The larger than life-size bronze sculpture of an early 20th Century railroad worker was cast at the American Arts Foundry here in town, and features the addition of a train track made with actual pieces of rail held in place with track plates and spikes that the artist obtained.   According to Cavalluzzi, she used local freelance animator Jaime Oliff, as the model for the trackwalker.

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Gabel-Luddy Wins Seat On Topsy-Turvy Night

Emily Gabel-Luddy sits down with Burbank Public Information Officer, Keith Sterling for an interview on Burbank's Channel 6 (Photo By Ross A. Benson)

By Stan Lynch
BurbankNBeyond

It was an incredibly close finish to an election that saw the lead change several times before Burbank City Council candidate Emily Gabel-Luddy just barely edged out Robert Frutos by a mere 84 votes.
The two candidates were never very far apart as the results of the vote counting started coming out Tuesday night.  Gabel-Luddy took the lead when results from the first of the City’s 42 precincts were posted on the government access channel (Burbank TV 6).  She was ahead of Frutos by 62 votes with 5 precincts reporting. However, when the next posting with 8 precincts reporting went up, Frutos had taken a 95 vote lead.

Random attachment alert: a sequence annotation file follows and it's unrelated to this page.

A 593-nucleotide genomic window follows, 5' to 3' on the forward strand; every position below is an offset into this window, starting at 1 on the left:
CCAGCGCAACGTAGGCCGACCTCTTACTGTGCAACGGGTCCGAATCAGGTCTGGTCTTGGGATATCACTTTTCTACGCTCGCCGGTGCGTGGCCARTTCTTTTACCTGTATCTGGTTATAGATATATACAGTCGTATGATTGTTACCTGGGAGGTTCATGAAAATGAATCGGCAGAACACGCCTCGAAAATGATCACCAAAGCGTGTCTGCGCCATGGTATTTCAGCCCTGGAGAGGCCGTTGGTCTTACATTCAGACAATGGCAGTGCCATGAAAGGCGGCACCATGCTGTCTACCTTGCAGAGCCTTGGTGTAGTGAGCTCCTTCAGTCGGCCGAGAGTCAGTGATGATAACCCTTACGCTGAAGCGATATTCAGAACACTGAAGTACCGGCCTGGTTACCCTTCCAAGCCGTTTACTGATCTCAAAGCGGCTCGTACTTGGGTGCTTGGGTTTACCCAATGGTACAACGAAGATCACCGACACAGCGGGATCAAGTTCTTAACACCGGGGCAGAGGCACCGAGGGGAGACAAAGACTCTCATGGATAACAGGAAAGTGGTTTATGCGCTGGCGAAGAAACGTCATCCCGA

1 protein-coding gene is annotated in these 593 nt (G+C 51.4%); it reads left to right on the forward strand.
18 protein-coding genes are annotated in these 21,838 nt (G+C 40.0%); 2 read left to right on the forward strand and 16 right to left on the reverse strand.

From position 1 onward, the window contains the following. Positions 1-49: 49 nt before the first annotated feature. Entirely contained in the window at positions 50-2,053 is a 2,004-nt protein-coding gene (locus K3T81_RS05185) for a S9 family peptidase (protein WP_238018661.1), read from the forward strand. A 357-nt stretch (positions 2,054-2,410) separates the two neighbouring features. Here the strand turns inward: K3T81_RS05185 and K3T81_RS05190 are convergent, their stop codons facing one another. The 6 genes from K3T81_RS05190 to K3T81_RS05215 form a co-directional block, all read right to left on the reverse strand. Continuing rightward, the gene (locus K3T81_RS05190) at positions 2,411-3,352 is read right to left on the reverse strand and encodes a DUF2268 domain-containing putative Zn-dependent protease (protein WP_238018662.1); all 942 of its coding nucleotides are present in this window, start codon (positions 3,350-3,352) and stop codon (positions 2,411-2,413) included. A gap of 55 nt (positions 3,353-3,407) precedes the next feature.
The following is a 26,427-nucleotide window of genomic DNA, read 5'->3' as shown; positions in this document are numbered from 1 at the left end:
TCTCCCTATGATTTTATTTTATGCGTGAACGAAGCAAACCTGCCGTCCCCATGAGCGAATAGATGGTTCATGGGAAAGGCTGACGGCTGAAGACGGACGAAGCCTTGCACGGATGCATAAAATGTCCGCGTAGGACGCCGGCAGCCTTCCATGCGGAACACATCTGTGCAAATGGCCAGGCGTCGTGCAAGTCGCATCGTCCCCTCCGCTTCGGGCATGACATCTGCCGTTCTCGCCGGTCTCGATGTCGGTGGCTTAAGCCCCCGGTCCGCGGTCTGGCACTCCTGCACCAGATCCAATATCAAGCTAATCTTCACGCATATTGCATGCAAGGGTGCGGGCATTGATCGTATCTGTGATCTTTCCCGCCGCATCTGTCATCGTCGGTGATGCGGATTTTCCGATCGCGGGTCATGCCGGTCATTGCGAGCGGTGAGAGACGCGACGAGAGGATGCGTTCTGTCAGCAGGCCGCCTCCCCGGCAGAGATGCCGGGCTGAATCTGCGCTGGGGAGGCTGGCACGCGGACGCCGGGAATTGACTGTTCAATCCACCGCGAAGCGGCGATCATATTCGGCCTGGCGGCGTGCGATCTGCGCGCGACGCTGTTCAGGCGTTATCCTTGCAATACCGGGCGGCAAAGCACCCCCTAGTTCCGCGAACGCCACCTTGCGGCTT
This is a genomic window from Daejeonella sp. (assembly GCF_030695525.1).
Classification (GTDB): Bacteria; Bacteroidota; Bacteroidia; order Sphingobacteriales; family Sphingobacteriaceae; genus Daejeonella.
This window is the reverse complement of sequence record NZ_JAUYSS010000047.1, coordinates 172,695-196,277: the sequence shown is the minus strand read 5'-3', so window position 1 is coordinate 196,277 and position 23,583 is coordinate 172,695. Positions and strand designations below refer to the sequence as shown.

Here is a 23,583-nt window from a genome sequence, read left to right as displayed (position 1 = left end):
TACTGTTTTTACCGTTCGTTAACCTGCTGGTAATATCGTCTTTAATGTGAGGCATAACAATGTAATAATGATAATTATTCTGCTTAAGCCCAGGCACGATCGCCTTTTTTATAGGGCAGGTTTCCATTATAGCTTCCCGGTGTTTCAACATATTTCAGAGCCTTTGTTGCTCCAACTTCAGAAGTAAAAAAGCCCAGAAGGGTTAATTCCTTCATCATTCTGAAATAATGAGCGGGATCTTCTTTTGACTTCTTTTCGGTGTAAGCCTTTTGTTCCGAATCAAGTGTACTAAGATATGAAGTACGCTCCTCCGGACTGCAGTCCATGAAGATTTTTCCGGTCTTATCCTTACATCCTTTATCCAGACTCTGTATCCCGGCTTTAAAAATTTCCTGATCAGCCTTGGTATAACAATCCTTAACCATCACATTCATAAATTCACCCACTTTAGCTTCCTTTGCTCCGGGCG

And so it went the entire evening.  It was a real “nail biter” as the tally seesawed back and forth between the two candidates.   It was a real “cliff hanger” as the votes came down to the wire.  Gabel-Luddy won by a razor-thin margin of 84 votes, 4,400 to Fruto’s 4,314 votes.   The other item on the ballot, Measure U, passed with 5,264 votes for it, and 2,555 against.

A total of 8,853 ballots were cast in the election.  Roughly 15% of the approximate 58,000 registered voters in Burbank cast ballots.   Of the votes cast, a total of 7,819 were over Measure U, while 8,714 were for the council candidate.  That left 139 votes unaccounted for.

City Clerk Margarita Campos explained the discrepancy in the numbers.  “There were some ballots that were blank, while some people didn’t vote for either of the council candidates.”    Campos noted that they even received some ballots from the primary election.   They were not counted.

With such a close race, the difference between the two candidates being less than 1%, some at City Hall on election night wondered if there might be a recount.  Campos noted that the machinery used to count the ballots is tested before the actual ballots are counted, and again afterwards to make sure the count is accurate.